The last leg of my trip down the Carron follows the route taken for well over a century by the iron articles manufactured at Carron Works destined for the markets of the world.
Guns, stoves, grates, baths and the rest left the works on a short stretch of canal towards the river at Carronshore to be loaded on to ships in the harbour which had operated there for over a century before 1759.
With Carron came a huge expansion in facilities, centred around the great loop in the river.
A stone wharf with cranes appeared at the east end along with many new stores, including a granary, warehouses, workshops, a smithy, a pitchworks, a dry dock and a grandiose mansion, Carron House, for Charles Gascoigne, later to be Carron Company’s most powerful manager.
The house was later damaged by fire and is in a ruinous condition, although you can spot parts of it over the wall from the footpath that runs along the river from here to Glensburgh in Grangemouth.
In the grounds is another survivor, an unusual octagonal brick doocot much damaged over the years by neglect and vandalism.
Not far from this point is the Pow of Abbotshaugh where the East Burn of Falkirk falls into the Carron.
Long before the harbour at Carronshore was constructed, this was the staple port of the town with ships sailing into the river to unload fine wines from the continent and other fancy imported goods demanded by the wealthy burghers of the town.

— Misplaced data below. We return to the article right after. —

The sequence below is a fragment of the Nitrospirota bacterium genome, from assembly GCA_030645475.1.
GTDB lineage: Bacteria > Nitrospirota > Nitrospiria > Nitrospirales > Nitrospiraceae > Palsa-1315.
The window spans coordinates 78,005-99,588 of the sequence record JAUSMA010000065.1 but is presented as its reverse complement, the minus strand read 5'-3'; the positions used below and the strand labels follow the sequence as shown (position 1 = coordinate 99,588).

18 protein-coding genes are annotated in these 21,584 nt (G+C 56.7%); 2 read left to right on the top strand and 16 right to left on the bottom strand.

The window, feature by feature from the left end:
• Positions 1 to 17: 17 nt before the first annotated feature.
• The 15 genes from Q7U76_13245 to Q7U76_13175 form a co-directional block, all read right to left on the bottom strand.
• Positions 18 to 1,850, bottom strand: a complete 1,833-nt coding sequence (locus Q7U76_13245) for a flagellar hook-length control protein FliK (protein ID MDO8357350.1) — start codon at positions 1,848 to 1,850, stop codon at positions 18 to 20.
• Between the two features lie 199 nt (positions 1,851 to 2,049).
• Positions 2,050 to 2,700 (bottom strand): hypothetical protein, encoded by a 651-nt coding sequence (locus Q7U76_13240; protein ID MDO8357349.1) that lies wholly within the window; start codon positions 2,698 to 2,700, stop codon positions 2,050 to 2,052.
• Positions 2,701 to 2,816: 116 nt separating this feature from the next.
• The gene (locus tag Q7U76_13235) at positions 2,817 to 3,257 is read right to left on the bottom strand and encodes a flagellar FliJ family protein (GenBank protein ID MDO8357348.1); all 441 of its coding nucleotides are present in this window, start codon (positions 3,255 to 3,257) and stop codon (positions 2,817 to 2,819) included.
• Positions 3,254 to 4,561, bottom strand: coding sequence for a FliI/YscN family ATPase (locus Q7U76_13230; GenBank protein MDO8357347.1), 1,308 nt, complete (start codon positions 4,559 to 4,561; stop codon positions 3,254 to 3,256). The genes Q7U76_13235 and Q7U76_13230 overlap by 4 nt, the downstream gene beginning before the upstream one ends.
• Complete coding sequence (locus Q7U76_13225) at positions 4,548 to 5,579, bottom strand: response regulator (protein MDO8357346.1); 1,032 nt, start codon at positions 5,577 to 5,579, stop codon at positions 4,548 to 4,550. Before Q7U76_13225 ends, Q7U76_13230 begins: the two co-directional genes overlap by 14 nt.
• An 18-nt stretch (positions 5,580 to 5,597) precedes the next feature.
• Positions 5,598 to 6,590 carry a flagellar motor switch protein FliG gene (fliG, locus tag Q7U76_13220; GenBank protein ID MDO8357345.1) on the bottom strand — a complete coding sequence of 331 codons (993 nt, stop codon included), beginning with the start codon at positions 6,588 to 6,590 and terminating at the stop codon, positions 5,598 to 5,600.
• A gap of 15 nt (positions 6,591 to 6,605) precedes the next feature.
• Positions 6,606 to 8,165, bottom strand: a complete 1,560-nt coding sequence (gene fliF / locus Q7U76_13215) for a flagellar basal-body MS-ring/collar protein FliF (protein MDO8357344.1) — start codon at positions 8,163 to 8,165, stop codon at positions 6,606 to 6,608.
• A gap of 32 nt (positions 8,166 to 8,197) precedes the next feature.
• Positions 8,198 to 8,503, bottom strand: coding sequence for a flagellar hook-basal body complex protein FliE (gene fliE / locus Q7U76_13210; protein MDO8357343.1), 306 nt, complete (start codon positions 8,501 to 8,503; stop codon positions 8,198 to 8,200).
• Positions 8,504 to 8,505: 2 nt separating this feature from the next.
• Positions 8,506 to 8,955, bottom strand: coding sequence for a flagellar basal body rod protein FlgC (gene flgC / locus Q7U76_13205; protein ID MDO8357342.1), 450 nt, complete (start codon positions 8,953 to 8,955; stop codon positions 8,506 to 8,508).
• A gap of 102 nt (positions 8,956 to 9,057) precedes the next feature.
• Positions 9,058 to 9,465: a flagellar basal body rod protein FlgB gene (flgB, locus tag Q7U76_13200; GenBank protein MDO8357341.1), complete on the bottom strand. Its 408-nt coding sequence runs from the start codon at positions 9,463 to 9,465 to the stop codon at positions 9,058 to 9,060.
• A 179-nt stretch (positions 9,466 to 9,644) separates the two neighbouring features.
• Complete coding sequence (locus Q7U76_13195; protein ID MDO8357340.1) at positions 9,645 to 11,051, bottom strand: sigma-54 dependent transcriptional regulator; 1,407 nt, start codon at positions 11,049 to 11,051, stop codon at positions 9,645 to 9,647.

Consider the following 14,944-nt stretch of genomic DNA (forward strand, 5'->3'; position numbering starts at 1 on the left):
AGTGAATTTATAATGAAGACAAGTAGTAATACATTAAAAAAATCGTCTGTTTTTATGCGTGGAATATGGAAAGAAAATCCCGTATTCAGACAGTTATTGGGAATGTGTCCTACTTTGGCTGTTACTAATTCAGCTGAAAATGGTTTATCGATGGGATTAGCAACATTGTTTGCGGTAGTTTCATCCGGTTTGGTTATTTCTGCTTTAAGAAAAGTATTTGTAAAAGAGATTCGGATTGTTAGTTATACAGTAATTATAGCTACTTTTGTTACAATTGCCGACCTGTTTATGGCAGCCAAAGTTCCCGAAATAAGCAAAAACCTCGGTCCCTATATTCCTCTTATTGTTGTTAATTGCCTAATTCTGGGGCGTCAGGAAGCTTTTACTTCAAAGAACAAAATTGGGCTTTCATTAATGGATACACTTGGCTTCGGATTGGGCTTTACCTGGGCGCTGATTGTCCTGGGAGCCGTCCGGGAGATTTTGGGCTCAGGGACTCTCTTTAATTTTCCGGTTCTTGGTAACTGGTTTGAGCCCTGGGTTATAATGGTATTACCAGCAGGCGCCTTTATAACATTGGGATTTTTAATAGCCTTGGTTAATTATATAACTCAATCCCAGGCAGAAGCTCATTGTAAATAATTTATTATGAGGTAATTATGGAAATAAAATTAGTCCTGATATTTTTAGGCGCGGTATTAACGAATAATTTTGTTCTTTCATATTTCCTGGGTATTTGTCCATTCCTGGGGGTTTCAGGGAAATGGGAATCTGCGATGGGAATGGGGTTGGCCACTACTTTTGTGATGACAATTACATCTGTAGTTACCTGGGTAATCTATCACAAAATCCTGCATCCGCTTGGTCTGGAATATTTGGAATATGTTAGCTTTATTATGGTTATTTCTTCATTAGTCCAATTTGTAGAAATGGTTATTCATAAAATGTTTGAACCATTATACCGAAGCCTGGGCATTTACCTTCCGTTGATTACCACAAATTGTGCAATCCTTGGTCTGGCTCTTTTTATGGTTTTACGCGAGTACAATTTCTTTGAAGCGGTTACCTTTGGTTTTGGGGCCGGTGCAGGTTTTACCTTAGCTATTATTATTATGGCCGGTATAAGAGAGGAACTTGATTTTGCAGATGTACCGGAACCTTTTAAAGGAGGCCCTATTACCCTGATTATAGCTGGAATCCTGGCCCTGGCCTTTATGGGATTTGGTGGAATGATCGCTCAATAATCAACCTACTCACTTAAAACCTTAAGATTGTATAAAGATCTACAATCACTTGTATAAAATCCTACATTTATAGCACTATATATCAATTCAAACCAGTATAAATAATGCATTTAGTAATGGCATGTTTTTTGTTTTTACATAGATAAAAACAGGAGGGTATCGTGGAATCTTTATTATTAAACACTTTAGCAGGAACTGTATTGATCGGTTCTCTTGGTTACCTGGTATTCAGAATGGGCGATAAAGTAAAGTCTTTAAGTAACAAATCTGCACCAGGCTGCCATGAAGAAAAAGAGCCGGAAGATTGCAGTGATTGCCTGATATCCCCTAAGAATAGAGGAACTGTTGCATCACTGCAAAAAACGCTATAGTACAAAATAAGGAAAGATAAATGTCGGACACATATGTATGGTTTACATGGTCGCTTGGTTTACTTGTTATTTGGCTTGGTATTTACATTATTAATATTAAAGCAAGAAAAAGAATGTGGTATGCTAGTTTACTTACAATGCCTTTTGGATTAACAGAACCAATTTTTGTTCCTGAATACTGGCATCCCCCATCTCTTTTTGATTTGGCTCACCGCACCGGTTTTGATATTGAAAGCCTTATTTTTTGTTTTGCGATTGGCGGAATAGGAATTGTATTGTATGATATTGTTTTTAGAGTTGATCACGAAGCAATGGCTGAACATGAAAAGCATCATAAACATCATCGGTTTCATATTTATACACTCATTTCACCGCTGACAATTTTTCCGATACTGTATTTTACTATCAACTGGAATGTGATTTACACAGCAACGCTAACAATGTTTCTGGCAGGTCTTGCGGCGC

The river moves more slowly here across the flat lands of the carse in what were once great winding loops both north and south of the present course.
In the late 18th century Carron Company cut through these meanders to make the journey to the Forth shorter and accessible to larger ships.
A glance at a modern map, an aerial photograph, or observation on the ground quite clearly shows up the original course, marked out by tree lines and drainage ditches.
In the distance the Kelpies pop up above the trees guarding the point where the Forth and Clyde Canal now meets the Carron on the west side of the motorway.
The great canal might well have been called the Carron and Clyde since it originally entered the river some distance from the Forth and the old town of Grangemouth with its docks and harbours grew up in the space between the canal and the river.
Before we reach the Forth and the sea we have to pass under the Kerse Bridge – known to most folk as the Pay Brig – where travellers on the new turnpike road from Falkirk to Stirling had to pay a toll.
It was built around 1805 and had a central wooden drawbridge to allow ships to pass through. It was replaced in 1934.
The river is very tidal now and when the water is low the mud flats obscure its course which increasingly merges with the Forth.
The journey from the Meikle Bin in the far west is at an end. Fifteen miles of history which mark the progress of our forefathers from rural farmers harnessing the power of the river to grind their oats and barley to paper makers and industrialists supplying the world with iron ware of every kind and petro-chemicals of the modern age.
By bringing all these things to public attention, and working to preserve what we have today, our friends in the Communities Along the Carron Association have done us all a great service.
And, with continued support, I’m sure they will do so for many years to come.